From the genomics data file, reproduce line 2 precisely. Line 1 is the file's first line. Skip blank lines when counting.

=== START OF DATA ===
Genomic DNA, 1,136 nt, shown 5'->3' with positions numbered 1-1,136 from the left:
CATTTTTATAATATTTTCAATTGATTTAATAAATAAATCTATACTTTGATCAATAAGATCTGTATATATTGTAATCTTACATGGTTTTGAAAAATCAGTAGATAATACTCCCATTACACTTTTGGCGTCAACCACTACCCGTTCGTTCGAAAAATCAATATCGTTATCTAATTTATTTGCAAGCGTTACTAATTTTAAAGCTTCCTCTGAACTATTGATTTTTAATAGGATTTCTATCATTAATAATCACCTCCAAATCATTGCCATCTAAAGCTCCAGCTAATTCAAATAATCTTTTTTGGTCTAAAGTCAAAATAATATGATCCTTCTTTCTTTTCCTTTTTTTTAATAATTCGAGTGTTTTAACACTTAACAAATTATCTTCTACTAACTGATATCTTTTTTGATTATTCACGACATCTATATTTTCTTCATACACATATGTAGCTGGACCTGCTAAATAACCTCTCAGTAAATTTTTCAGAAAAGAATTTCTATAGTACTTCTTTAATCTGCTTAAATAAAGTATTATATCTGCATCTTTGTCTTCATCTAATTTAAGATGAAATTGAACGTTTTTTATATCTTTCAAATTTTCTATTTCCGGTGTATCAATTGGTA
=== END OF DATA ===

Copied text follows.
CATTTTTATAATATTTTCAATTGATTTAATAAATAAATCTATACTTTGATCAATAAGATCTGTATATATTGTAATCTTACATGGTTTTGAAAAATCAGTAGATAATACTCCCATTACACTTTTGGCGTCAACCACTACCCGTTCGTTCGAAAAATCAATATCGTTATCTAATTTATTTGCAAGCGTTACTAATTTTAAAGCTTCCTCTGAACTATTGATTTTTAATAGGATTTCTATCATTAATAATCACCTCCAAATCATTGCCATCTAAAGCTCCAGCTAATTCAAATAATCTTTTTTGGTCTAAAGTCAAAATAATATGATCCTTCTTTCTTTTCCTTTTTTTTAATAATTCGAGTGTTTTAACACTTAACAAATTATCTTCTACTAACTGATATCTTTTTTGATTATTCACGACATCTATATTTTCTTCATACACATATGTAGCTGGACCTGCTAAATAACCTCTCAGTAAATTTTTCAGAAAAGAATTTCTATAGTACTTCTTTAATCTGCTTAAATAAAGTATTATATCTGCATCTTTGTCTTCATCTAATTTAAGATGAAATTGAACGTTTTTTATATCTTTCAAATTTTCTATTTCCGGTGTATCAATTGGTA